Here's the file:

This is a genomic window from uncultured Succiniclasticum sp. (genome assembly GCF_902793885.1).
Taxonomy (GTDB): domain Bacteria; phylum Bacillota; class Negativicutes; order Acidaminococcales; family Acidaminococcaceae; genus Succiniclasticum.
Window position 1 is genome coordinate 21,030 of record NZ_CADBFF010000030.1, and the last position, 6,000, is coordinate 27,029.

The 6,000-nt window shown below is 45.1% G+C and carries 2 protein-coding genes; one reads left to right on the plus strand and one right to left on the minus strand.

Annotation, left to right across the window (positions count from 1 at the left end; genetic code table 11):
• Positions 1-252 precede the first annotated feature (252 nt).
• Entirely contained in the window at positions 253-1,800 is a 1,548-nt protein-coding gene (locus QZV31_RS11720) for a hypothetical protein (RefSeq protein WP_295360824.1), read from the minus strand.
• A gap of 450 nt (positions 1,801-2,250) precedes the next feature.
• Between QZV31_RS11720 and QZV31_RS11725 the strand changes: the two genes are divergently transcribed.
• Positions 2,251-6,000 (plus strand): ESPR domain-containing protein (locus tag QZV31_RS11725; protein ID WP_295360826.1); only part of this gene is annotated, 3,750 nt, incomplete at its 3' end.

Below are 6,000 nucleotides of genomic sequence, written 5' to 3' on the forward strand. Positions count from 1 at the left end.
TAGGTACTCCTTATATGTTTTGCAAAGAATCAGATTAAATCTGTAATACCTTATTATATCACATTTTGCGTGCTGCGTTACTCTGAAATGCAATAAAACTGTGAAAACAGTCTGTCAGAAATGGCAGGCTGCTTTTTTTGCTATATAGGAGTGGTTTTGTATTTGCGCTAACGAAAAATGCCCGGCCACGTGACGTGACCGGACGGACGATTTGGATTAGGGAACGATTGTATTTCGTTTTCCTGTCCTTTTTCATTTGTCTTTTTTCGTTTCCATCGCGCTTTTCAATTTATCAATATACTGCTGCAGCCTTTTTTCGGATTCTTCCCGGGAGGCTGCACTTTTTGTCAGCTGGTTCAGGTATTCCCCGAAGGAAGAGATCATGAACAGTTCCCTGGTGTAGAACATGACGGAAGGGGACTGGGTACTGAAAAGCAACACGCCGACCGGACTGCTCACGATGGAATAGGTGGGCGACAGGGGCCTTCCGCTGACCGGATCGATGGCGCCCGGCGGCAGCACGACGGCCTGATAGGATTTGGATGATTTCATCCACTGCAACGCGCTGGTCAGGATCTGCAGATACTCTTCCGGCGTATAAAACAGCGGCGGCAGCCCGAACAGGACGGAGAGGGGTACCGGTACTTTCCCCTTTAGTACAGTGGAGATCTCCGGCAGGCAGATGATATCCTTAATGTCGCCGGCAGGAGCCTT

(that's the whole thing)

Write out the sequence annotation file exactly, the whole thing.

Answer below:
This is a genomic window from uncultured Succiniclasticum sp. (genome assembly GCF_902793885.1).
Taxonomy (GTDB): domain Bacteria; phylum Bacillota; class Negativicutes; order Acidaminococcales; family Acidaminococcaceae; genus Succiniclasticum.
Window position 1 is genome coordinate 21,030 of record NZ_CADBFF010000030.1, and the last position, 6,000, is coordinate 27,029.

The 6,000-nt window shown below is 45.1% G+C and carries 2 protein-coding genes; one reads left to right on the plus strand and one right to left on the minus strand.

Annotation, left to right across the window (positions count from 1 at the left end; genetic code table 11):
• Positions 1-252 precede the first annotated feature (252 nt).
• Entirely contained in the window at positions 253-1,800 is a 1,548-nt protein-coding gene (locus QZV31_RS11720) for a hypothetical protein (RefSeq protein WP_295360824.1), read from the minus strand.
• A gap of 450 nt (positions 1,801-2,250) precedes the next feature.
• Between QZV31_RS11720 and QZV31_RS11725 the strand changes: the two genes are divergently transcribed.
• Positions 2,251-6,000 (plus strand): ESPR domain-containing protein (locus tag QZV31_RS11725; protein ID WP_295360826.1); only part of this gene is annotated, 3,750 nt, incomplete at its 3' end.

Below are 6,000 nucleotides of genomic sequence, written 5' to 3' on the forward strand. Positions count from 1 at the left end.
TAGGTACTCCTTATATGTTTTGCAAAGAATCAGATTAAATCTGTAATACCTTATTATATCACATTTTGCGTGCTGCGTTACTCTGAAATGCAATAAAACTGTGAAAACAGTCTGTCAGAAATGGCAGGCTGCTTTTTTTGCTATATAGGAGTGGTTTTGTATTTGCGCTAACGAAAAATGCCCGGCCACGTGACGTGACCGGACGGACGATTTGGATTAGGGAACGATTGTATTTCGTTTTCCTGTCCTTTTTCATTTGTCTTTTTTCGTTTCCATCGCGCTTTTCAATTTATCAATATACTGCTGCAGCCTTTTTTCGGATTCTTCCCGGGAGGCTGCACTTTTTGTCAGCTGGTTCAGGTATTCCCCGAAGGAAGAGATCATGAACAGTTCCCTGGTGTAGAACATGACGGAAGGGGACTGGGTACTGAAAAGCAACACGCCGACCGGACTGCTCACGATGGAATAGGTGGGCGACAGGGGCCTTCCGCTGACCGGATCGATGGCGCCCGGCGGCAGCACGACGGCCTGATAGGATTTGGATGATTTCATCCACTGCAACGCGCTGGTCAGGATCTGCAGATACTCTTCCGGCGTATAAAACAGCGGCGGCAGCCCGAACAGGACGGAGAGGGGTACCGGTACTTTCCCCTTTAGTACAGTGGAGATCTCCGGCAGGCAGATGATATCCTTAATGTCGCCGGCAGGAGCCTT